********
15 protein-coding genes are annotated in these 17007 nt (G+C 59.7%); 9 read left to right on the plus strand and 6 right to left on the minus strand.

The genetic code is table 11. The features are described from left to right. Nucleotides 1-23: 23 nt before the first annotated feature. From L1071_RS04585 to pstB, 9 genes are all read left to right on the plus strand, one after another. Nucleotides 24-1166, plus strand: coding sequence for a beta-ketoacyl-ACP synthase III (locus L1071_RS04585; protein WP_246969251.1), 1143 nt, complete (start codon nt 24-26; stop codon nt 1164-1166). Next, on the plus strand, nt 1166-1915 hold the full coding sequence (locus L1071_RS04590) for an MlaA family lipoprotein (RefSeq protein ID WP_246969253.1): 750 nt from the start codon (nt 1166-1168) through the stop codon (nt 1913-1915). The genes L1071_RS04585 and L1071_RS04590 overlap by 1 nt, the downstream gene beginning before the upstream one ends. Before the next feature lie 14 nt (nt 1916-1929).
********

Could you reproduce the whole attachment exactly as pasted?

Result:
15 protein-coding genes are annotated in these 17007 nt (G+C 59.7%); 9 read left to right on the plus strand and 6 right to left on the minus strand.

The genetic code is table 11. The features are described from left to right. Nucleotides 1-23: 23 nt before the first annotated feature. From L1071_RS04585 to pstB, 9 genes are all read left to right on the plus strand, one after another. Nucleotides 24-1166, plus strand: coding sequence for a beta-ketoacyl-ACP synthase III (locus L1071_RS04585; protein WP_246969251.1), 1143 nt, complete (start codon nt 24-26; stop codon nt 1164-1166). Next, on the plus strand, nt 1166-1915 hold the full coding sequence (locus L1071_RS04590) for an MlaA family lipoprotein (RefSeq protein ID WP_246969253.1): 750 nt from the start codon (nt 1166-1168) through the stop codon (nt 1913-1915). The genes L1071_RS04585 and L1071_RS04590 overlap by 1 nt, the downstream gene beginning before the upstream one ends. Before the next feature lie 14 nt (nt 1916-1929).